If you’re like us, it may feel difficult to celebrate recently, with all the reminders of discrimination and bias permeating our culture and reflecting on how we can taking action. However; amidst the heaviness, was a reason to celebrate: the U.S. Supreme Court mandated that a person cannot be fired on the basis of their sexual orientation or gender identity.
As we celebrate with LGBTQ+ educators and students, we do acknowledge there is still work to be done to make students and teachers feel safe to discuss these topics in the classroom. We spoke with educators, LGBTQ+ community members, and LGBTQ+ former students to learn how educators can be allies and promote safe, accepting, and allied classroom culture.
1. Incorporate literature that is reflective of all types of families
- Add inclusive texts to my classroom library (or requesting and/in school library) with either LGBTQIA main characters or parents/family members. Add non fiction text discussing LGBTQIA movements or biographies about people who identify different ways. Some recommendations include:
2. Have open and continuous conversations about inclusivity
- This can be as simple as incorporating Social/Emotional Learning (SEL) by teaching and discussing the following terms:
- In small group or whole group conversations, talk about one’s identity and what connects kids to one another and what makes them different. These open conversations help children with identity and inclusivity.
- One educator shared some ways they’ve created an inclusive classroom saying, “Another thing is trying to never fit kids into girl/boy roles. I don’t choose colors based on gender, I let them choose. There are not girl/boy books. When we do plays or activities they can play opposite gender roles if they choose. This may seem random, but I also notice that when I teach prefixes and suffixes I like to include ones like “trans” because the more students know and understand the better.”
- At Santa Monica High School, staff were provided with a rainbow card to display on their lanyards that state, “I’m an Ally.” The non-verbal approach sends a message to students that there are safe adults and spaces to go to.
- A 4th-grade teacher recommended showing allyship in subtle ways. She said, “It’s small but I also have a small pride flag in my room. I’ve had at least one student come back and come out to me. She told me she noticed it. I started pointing out the flag but I do have some kids who ask.”
- June is a great opportunity to do this because it’s Pride month, but the best thing is for teachers to fold LGBTQ+ narratives and concerns into the curriculum throughout the year seamlessly. They can celebrate that the first person to allegedly start the Stonewall “riot” in New York was a Black trans woman who threw a high heel shoe at the police who were raiding the bar.
- The best thing teachers can do is be celebratory of LGBTQ+ culture, wearing rainbow colors and including Zoom backgrounds of famous community members that have made an impact in their field and the world, and folding in lessons that engage a strengths based narrative of how much the queer and trans community have contributed. Interrupting any jokes at the expense of gender and sexual orientation is important, and providing language for kids on how to view language around being queer or performing gender in unconventional ways as unique, special, and creative.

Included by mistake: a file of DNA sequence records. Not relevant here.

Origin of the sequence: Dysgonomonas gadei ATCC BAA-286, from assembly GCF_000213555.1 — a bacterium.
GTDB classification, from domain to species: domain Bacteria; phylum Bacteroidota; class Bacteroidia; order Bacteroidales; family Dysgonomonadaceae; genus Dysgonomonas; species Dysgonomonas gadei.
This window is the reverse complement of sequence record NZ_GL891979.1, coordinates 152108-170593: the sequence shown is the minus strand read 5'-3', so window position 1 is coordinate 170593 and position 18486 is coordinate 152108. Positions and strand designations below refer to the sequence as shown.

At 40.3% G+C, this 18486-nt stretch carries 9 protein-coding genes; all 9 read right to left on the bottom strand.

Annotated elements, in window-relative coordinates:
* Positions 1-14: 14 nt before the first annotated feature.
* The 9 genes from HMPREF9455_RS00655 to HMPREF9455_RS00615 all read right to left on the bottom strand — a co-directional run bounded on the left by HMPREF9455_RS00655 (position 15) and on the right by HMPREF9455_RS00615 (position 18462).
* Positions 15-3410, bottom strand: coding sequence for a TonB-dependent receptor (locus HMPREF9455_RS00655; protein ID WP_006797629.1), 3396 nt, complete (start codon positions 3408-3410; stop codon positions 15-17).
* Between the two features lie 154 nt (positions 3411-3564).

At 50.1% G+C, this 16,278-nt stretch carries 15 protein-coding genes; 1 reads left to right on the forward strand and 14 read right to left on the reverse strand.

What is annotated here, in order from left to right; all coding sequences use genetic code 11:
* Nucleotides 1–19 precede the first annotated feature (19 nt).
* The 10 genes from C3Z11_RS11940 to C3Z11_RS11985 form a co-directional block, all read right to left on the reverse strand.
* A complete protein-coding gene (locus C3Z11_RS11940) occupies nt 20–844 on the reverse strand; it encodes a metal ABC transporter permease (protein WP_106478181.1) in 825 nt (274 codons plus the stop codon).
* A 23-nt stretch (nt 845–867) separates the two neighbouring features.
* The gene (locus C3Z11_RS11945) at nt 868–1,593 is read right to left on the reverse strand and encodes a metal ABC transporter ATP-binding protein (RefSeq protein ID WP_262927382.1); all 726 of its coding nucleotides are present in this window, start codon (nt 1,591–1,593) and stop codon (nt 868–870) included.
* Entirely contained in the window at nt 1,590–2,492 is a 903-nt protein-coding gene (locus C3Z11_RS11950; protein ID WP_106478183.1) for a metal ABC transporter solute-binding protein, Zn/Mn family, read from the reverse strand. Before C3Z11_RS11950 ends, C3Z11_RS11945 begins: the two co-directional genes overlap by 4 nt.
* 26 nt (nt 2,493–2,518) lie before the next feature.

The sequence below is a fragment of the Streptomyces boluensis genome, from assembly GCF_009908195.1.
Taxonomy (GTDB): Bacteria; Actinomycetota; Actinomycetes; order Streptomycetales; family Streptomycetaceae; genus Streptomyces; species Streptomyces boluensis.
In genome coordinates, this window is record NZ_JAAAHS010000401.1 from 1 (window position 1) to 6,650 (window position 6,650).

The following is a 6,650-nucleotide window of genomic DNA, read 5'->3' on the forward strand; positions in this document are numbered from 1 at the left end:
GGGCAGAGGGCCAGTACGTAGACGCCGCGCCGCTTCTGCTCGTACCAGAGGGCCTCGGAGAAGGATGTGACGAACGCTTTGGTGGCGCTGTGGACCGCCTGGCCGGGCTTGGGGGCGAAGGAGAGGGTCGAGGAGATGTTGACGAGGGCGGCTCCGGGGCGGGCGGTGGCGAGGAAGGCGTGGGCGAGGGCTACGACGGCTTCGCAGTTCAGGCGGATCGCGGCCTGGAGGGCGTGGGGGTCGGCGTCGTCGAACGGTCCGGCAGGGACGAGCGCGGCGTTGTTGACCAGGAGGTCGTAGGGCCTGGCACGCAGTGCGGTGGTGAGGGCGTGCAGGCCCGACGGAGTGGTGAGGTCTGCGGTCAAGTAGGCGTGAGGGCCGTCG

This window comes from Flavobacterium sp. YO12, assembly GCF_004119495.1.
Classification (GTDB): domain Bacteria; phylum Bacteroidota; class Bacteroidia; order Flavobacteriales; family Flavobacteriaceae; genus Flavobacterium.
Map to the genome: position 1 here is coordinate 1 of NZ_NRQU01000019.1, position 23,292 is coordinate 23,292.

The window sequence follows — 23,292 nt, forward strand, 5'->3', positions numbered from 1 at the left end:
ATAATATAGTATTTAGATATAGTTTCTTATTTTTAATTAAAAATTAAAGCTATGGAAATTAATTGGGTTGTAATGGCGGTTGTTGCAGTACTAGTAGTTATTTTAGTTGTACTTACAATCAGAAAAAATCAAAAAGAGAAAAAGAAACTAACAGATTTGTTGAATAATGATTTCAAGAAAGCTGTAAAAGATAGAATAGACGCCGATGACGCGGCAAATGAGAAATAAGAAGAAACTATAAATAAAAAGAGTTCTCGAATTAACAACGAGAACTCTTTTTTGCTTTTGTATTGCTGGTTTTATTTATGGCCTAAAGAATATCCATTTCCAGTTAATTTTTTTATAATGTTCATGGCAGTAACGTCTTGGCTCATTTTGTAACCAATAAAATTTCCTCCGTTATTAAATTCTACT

3. Nip problematic language in the bud
- One LGBTQ+ High school teacher discussed the implications of not addressing problematic language publicly. In high school and middle school settings, students may passively use inappropriate language such as “that’s gay” or use other homophobic and transphobic language without understanding the consequences and meaning of the language. In this reflection, this educator, who identifies as a gay man, realized that behavior like this needs to be nipped in the bud immediately. “I feel like that’s sounds obvious but I think there were a few times earlier in my career where I just ignored it and I feel like if there were gay kids in my class I sent them a message that I didn’t care.” You never know if there are students struggling with their identities. Also, students may view your silence as an educator as complicity or that it’s acceptable classroom language and behavior.
- One elementary educator said, “Even in 4th grade, every year I have the conversation about not calling classmates ‘gay’ when they’re mad at them. I usually tell them I have friends who are gay. It’s offensive to me and to them. For some it was the first time they’ve heard that. I know some of them don’t know anyone who is gay or don’t know that someone they know is gay.”
4. Incorporate explicit LGBTQ+/anti-bias lessons in your classroom
We recommend the following resources:
- LGBTQ Pride Month and Education Resources
- We Teach NYC Pride Month Resources
- GLSEN Educator’s Guide to Pride
How to handle parent concern:
- Many parents jump to the conclusion that these conversations are sexual in nature. Explain to parents that these conversations are about families—and how different types of people can have different types of families.
- Call in admin to support you. Make a case that admin’s role is to ensure all students have access to safe learning environments.
- Open yourself to continuing to educate and inform. Don’t expect someone to change from one conversation.